The whole of chapter 18 of the book of Ezekiel is about this idea, that no one can die for someone else's sin. Further, this chapter of Ezekiel teaches us that all we have to do for Yahuah's forgiveness is to stop doing the Bad and start doing the Good, and Yahuah will forgive us. No where in this chapter does it say that we have to have a blood sacrifice for the forgiveness of sins. (But more on this later.)

    The word of the Eternal came unto me again, saying, What mean ye, that ye use this proverb concerning the land of Israel, saying, The fathers have eaten sour grapes, and the children's teeth are set on edge? As I live, saith the Eternal Yahuah, ye shall not have occasion any more to use this proverb in Israel. Behold, all souls are mine; as the soul of the father, so also the soul of the son is mine: the soul that sinneth, it shall die. Eze 18:20 The soul that sinneth, it shall die. The son shall not bear the iniquity of the father, neither shall the father bear the iniquity of the son: the righteousness of the righteous shall be upon him, and the wickedness of the wicked shall be upon him. But if the wicked will turn from all his sins that he hath committed, and keep all my statutes, and do that which is lawful and right, he shall surely live, he shall not die. All his transgressions that he hath committed, they shall not be mentioned unto him: in his righteousness that he hath done he shall live. Have I any pleasure at all that the wicked should die? saith the Eternal Yahuah: and not that he should return from his ways, and live? But when the righteous turneth away from his righteousness, and committeth iniquity, and doeth according to all the abominations that the wicked man doeth, shall he live? All his righteousness that he hath done shall not be mentioned: in his trespass that he hath trespassed, and in his sin that he hath sinned, in them shall he die. Eze 18:26 When a righteous man turneth away from his righteousness, and committeth iniquity, and dieth in them; for his iniquity that he hath done shall he die. Again, when the wicked man turneth away from his wickedness that he hath committed, and doeth that which is lawful and right, he shall save his soul alive. [Ezekiel 18:1-4; 20-24; 26-27]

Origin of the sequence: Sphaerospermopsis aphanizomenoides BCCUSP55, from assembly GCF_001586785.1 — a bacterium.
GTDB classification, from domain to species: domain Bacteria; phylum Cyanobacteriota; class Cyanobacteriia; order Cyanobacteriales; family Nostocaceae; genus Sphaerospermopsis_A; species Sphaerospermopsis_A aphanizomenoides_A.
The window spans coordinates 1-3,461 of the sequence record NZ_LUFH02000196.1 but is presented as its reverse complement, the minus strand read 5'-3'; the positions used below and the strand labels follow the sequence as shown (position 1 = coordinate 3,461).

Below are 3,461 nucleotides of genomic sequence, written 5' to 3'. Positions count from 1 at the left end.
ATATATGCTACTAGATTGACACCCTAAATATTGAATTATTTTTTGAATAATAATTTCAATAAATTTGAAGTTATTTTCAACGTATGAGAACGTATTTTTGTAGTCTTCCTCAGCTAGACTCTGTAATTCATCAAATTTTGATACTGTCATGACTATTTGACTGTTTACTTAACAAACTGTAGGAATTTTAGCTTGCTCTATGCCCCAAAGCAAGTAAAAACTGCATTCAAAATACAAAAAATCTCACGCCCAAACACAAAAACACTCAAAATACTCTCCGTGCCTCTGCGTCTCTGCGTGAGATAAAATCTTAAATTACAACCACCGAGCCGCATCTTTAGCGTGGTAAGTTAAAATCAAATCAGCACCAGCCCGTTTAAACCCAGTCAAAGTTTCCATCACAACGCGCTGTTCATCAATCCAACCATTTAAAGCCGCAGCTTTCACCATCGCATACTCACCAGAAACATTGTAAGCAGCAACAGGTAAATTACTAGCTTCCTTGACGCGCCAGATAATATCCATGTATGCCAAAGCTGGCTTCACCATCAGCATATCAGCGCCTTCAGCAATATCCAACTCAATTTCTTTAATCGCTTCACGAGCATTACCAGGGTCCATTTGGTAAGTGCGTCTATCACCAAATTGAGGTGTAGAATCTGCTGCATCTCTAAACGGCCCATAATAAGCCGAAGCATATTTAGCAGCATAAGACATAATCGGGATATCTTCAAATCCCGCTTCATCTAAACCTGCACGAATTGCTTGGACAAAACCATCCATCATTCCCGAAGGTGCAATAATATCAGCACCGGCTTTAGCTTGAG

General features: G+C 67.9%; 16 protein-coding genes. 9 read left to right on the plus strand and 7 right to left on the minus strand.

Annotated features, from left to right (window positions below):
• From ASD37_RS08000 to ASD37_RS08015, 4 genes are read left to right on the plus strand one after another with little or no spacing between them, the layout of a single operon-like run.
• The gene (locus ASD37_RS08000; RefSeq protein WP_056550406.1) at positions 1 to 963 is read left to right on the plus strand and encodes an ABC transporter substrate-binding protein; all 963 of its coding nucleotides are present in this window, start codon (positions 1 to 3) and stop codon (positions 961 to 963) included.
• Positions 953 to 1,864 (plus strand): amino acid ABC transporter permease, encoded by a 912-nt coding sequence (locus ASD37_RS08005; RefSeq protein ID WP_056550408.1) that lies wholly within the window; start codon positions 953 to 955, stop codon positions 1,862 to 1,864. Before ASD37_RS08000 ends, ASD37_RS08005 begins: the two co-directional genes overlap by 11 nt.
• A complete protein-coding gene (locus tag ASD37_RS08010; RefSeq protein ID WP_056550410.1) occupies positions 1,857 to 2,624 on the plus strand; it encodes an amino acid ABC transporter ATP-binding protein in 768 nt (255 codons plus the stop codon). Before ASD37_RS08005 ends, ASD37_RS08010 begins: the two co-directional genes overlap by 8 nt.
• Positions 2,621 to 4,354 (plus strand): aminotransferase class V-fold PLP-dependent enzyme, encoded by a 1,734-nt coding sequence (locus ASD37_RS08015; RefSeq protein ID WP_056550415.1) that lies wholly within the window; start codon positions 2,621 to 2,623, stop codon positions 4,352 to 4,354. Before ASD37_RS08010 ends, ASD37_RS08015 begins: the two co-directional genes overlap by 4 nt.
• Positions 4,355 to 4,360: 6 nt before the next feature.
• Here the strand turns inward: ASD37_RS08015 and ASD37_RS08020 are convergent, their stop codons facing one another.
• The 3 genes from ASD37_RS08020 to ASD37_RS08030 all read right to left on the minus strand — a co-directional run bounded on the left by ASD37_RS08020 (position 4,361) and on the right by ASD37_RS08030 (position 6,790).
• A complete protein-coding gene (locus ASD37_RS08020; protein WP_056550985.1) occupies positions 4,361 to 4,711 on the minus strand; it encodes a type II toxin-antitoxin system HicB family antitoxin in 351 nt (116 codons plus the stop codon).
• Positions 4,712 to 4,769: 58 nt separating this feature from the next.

So, the Bible is clear, no one can die for the sins of another, and this means that Yahusha cannot die for the sins committed by someone else.

The Christian idea of the messiah is that Yahusha was the blood sacrifice that saves everyone from his or her sin. But who, EXACTLY died on that cross? If it was Yahusha-the-god, then how can Yahuah die? If it was only Yahusha-the-human, then all Christians have in the death of Yahusha is a human sacrifice. And what, EXACTLY does Yahuah say about human sacrifice in the TaNaCH?

In Deuteronomy, Yahuah calls Human sacrifice something that He hates, and an abomination to Him!:

    Take heed to thyself that thou be not snared by following them, after that they be destroyed from before thee; and that thou inquire not after their gods, saying, How did these nations serve their gods? even so will I do likewise. Thou shalt not do so unto the Eternal thy Yahuah: for every abomination to the Eternal, which he hateth, have they done unto their gods; for even their sons and their daughters they have burnt in the fire to their gods. [Deuteronomy 12:30-31]

In Jeremiah, Yahuah tells us that Human sacrifice is so horrible a concept to Him, that it did not even come into His mind!:

    Because they have forsaken me, and have estranged this place, and have burned incense in it unto other gods, whom neither they nor their fathers have known, nor the kings of Judah, and have filled this place with the blood of innocents; They have built also the high places of Baal, to burn their sons with fire for burnt offerings unto Baal, which I commanded not, nor spoke it, neither came it into my mind: Therefore, behold, the days come, saith the Eternal, that this place shall no more be called Tophet, nor The Valley of the Son of Hinnom, but The Valley of Slaughter. [Jeremiah 19:4-6]